The following recommendations have been proposed by Wichter et al.  for the core laboratory of RV angiography within the NIH-funded North American "Multidisciplinary Study of ARVD"  and the EU-funded "European Registry of ARVC/D" . The protocol was designed to perform RV an-giograms of best quality to assess structural and functional RV abnormalities in ARVC/D and to allow quantitative measurements of RV volumes, ejection fraction, and regional contraction and relaxation.
After local anesthesia and venous puncture, a sheath is inserted at the venous puncture site using Seldinger's technique. Transfemoral or transjugular routes are most commonly used. Right heart catheterization should be performed prior to RV angiography to as sess RV and pulmonary vascular hemodynamics. Pressures are recorded in the wedge position, pulmonary artery, RV, and right atrium. Cardiac output can be measured by oximetry and/or thermodilution. Cardiac index, stroke volume, and pulmonary vascular resistance are calculated from these measures. RV endomyocardial biopsy may be performed for histological, ultrastructural, or molecular biology investigations if clinically indicated or part of a research program.
Volume calculations from RV angiograms require calibration for reference. A metal ball with defined diameter or a ruler with defined distances may be used as tools for calibration reference (Fig. 16.3).
A simple way is to use a 20 cm ruler with staples at 2 cm distance. The calibration reference tool should be placed 10 cm below and horizontal to the amplifier tube and filmed by cine. The height of the table and the distance of the amplifier tube to the patient chest should not be changed during the following angiograms.
For selective RV angiography, a pigtail catheter (5F or larger) or a Berman catheter (6F or 7F) may be used for contrast injection. The catheter should be positioned approximately 1cm above the midinferior RV wall (RAO or PA view), without direct contact with the RV wall or trabeculae to avoid extrasystoles and to allow homogeneous opacification of the RV cavity during contrast injection. Four standard projections are recommended:  30° RAO,  60° LAO,  anteroposterior (AP),  straight lateral (sagittal) view (LAT). Biplane angiography using two orthogonal views is the favored technique. An additional caudocranial 30° RAO angulation may be used to visualize wall motion abnormalities confined to the inferior and inferobasal walls.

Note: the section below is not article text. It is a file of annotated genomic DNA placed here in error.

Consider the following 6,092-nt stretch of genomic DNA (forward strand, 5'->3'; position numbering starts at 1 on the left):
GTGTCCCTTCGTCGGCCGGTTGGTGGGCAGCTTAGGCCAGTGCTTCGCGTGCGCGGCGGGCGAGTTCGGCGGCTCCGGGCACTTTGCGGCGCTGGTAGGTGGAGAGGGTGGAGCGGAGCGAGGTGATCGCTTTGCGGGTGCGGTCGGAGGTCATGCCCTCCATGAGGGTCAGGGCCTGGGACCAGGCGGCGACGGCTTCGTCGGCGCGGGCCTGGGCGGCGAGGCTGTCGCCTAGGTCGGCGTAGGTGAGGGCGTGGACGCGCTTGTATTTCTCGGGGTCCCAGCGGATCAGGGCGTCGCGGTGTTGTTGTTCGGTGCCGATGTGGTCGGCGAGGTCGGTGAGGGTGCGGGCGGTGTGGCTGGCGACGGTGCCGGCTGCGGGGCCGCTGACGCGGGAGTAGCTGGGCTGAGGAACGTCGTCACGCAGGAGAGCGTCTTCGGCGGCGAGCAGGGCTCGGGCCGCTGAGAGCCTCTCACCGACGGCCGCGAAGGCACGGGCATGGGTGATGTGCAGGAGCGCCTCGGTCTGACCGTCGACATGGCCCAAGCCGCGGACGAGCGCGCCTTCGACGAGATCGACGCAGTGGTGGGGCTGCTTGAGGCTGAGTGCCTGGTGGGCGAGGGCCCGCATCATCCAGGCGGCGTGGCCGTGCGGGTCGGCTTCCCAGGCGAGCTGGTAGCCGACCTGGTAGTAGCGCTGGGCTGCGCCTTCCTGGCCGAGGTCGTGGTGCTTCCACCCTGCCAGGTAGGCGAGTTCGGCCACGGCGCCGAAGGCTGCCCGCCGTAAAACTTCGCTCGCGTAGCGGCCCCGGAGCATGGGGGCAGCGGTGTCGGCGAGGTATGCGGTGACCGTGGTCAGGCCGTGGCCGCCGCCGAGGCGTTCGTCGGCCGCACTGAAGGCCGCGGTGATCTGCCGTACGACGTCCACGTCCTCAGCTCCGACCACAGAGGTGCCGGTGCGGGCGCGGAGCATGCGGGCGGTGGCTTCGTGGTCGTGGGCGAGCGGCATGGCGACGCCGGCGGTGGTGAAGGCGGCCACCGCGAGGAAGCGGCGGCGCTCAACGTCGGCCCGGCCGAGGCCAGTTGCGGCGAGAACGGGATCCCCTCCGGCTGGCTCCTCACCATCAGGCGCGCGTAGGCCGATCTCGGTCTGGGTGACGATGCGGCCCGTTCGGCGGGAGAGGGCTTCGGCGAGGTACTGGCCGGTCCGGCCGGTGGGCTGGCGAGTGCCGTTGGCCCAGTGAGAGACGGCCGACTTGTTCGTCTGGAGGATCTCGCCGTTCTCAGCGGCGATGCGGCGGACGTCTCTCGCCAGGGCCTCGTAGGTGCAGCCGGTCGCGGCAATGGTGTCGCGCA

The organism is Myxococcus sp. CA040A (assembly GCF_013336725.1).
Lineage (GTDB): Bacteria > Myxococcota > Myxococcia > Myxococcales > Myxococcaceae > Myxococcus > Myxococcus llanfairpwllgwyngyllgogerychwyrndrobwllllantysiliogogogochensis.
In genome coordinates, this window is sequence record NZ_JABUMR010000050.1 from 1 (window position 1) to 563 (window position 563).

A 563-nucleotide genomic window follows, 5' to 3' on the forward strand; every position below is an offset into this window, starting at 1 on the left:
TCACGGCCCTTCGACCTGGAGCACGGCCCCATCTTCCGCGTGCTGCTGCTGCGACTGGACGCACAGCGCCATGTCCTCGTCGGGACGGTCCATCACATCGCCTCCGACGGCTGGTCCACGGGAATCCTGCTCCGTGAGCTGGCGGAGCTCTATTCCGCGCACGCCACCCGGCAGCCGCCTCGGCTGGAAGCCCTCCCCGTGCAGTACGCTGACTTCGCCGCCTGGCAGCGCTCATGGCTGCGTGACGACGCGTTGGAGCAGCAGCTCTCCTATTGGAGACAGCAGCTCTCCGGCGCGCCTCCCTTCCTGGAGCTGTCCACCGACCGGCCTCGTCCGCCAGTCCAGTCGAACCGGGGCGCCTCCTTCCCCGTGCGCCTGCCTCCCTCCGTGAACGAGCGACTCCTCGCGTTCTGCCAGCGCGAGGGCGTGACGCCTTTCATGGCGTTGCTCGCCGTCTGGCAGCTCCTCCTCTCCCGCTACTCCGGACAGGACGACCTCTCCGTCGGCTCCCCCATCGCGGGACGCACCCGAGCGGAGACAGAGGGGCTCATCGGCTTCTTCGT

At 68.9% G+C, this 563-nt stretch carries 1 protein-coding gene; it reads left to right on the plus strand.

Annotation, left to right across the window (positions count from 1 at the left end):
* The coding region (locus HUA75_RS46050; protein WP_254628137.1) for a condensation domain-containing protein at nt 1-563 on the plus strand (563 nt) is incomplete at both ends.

Cineangiograms should be acquired during deep inspiration and breath-hold and recorded at 25 or 30 images per second. It is useful to film a long sequence to allow analysis of regional dye persistence, lung passage, as well as left atrial and LV size and function. Depending on the global size of the RV, 40-50 ml of low toxicity contrast medium should be injected with a flow rate (velocity) of 12-15 ml/sec.
To optimize image quality of RV cine angiograms, care should be taken to avoid ECG cables, connectors, etc., in the field of view. The investigator should make sure that the entire RV is depicted in the field of view during breathhold in all projections during diastole and systole. No additional image magnification should be used and table movement should be avoided during contrast injection.
Frequent extrasystoles during dye injection make visual and quantitative assessment of RV motion and volumes difficult if not impossible. Therefore, extrasystoles should be avoided if possible by optimal catheter position and limitation of dye injection velocity. Artificial tricuspid regurgitation can be excluded by smooth passage of the tricuspid valve. Similarly, avoiding contact and pressure of the catheter against the RV wall is essential to prevent artificial wall motion abnormalities.
In case of poor quality due to incomplete RV coverage, extensive table movement, breathing, or frequent extrasystoles, the RV angiogram should be repeated under optimized conditions.
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